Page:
The partisan divide in U.S. public opinion on climate change has far-reaching effects on a variety of social aspects of global warming, ranging from attitudes toward climate change to climate-related government policies. Opinions are often shaped by media content and online media have increasingly become primary sources of scientific information for many non-expert audiences (National Science Board, 2014). The present study focuses on visual media in the online environment and audience perceptions of credibility in the context of climate change. A long-standing axiom in communication scholarship holds that the purpose of a specific communication message is in the eye of the beholder. Much research has followed this tradition by focusing on the influences of different types of sources, various types of message attributes, and the micro-level effects of information processing. Yet, elements concerning specific visual characteristics of messages and how they impact audiences have been overlooked. Here, we empirically test the interaction of visual aspects of multimedia messages with more traditional source factors on judgments of credibility. This line of inquiry is directly applicable to the changing contemporary media environment, where individuals of different backgrounds and perspectives are able to broadcast their opinions through user-generated content delivered online. In our investigation, we systematically vary the source and setting of a visual stimulus about climate change. Results find that the source of information, labeled as either a scientist or a politician, has implications for perceptions of credibility given the polarized opinions on the issue. With respect to the visual stimulus, we manipulate the apparent reach and congruency between the message and its source. Our findings suggest that differences all three factors play a role in perceived credibility. The implications of our findings are discussed.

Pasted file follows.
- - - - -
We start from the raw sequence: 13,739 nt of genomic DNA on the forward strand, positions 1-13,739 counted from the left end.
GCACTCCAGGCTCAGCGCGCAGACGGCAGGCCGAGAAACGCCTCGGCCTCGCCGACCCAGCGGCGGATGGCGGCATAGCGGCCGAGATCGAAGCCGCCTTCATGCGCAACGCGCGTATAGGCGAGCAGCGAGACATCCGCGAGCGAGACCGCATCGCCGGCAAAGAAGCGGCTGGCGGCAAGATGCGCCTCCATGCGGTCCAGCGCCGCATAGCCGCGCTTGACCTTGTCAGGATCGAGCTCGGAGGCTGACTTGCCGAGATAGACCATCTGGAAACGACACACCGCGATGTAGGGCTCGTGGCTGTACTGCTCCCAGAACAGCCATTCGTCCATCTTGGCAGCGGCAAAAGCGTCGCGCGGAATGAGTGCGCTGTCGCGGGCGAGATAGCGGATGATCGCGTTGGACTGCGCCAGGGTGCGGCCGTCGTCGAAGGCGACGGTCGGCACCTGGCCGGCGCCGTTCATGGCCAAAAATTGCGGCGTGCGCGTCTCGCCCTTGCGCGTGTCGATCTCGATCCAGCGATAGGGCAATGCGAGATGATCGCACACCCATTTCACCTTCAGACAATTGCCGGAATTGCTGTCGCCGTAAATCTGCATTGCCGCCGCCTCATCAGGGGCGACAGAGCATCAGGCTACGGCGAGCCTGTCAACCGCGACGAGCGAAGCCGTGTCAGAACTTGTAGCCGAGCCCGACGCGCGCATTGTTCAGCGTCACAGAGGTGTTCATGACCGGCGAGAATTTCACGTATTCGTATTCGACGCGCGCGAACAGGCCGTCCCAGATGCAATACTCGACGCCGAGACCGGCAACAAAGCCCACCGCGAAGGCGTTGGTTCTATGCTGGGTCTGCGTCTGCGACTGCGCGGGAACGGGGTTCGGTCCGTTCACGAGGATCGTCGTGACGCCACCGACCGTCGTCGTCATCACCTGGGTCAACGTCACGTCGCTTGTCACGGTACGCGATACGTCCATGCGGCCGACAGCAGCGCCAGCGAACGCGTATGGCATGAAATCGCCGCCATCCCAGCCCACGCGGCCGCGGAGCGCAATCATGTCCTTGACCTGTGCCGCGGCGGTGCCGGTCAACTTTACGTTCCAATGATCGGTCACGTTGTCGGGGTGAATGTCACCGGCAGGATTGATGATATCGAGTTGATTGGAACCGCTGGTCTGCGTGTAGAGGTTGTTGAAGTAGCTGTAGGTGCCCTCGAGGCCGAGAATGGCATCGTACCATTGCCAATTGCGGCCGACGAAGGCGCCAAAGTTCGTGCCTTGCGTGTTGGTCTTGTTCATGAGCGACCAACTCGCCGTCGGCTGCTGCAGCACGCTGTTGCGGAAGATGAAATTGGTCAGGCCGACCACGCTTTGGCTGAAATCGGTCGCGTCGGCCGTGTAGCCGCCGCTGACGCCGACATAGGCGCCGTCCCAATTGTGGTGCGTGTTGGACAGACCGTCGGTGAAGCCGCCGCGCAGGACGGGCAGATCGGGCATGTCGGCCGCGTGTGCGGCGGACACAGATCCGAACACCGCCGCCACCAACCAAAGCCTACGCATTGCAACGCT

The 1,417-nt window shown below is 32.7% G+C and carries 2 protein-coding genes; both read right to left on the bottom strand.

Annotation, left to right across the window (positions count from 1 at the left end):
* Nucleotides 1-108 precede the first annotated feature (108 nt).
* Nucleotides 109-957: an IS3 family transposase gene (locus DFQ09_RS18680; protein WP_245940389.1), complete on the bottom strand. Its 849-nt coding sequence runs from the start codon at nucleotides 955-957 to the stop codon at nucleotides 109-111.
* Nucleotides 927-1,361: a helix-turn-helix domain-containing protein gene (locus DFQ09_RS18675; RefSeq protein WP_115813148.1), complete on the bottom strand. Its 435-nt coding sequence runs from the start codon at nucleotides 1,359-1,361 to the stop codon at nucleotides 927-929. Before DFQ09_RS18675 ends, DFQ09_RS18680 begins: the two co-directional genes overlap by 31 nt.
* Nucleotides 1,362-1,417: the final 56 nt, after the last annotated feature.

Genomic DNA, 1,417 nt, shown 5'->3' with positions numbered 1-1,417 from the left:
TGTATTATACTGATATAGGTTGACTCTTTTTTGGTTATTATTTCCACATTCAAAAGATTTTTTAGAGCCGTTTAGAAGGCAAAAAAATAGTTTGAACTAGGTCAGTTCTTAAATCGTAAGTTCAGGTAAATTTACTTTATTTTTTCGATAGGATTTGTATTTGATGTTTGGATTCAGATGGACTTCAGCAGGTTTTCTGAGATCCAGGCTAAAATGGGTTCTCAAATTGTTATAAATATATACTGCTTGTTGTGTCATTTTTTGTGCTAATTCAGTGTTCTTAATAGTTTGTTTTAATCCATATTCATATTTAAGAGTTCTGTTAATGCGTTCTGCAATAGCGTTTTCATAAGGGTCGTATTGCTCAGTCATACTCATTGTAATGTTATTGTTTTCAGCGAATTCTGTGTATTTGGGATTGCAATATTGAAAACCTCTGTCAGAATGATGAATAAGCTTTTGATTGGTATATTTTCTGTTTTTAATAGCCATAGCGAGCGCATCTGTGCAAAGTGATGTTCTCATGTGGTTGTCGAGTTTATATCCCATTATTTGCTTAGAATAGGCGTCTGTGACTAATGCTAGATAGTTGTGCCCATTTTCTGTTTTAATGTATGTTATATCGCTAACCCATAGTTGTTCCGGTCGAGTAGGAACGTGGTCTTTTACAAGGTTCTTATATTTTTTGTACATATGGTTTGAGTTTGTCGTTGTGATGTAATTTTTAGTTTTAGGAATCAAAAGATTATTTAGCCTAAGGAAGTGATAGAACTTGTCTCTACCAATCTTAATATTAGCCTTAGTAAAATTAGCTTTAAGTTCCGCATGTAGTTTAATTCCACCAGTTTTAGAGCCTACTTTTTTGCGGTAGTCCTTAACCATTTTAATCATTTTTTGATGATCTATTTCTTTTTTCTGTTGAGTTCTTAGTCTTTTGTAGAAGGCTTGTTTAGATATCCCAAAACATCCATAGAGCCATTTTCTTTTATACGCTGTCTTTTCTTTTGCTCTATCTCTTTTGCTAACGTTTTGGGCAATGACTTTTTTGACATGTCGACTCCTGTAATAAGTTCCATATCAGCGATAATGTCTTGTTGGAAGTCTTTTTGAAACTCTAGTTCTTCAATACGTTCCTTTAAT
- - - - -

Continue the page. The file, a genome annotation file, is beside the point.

Author: Achintya Rao, CERN, Switzerland

Co-authors: Kate Kahle, Ayelet Baram-Tsabari, Aviv J. Sharon, Lauren Biron

Particle physics provides an especially challenging topic for science communication: It is abstract, esoteric and dependent on massive and publicly-funded machines, yet it can be uniquely awe-inspiring.

Physicists and physics institutes are increasingly being called upon to engage with the public through social media. However, little is known about the ways in which lay audiences interact with physics content on these media. Open questions include: What do social media users want to know about particle physics? How does social media shape public engagement with physics? This paper explains how an in-depth analysis of CERN social media grew from CERN’s communication strategy. It examines the characteristics of scientific items on social media that attracted high engagement and draws conclusions for shaping future content.

Author: Joachim Allgaier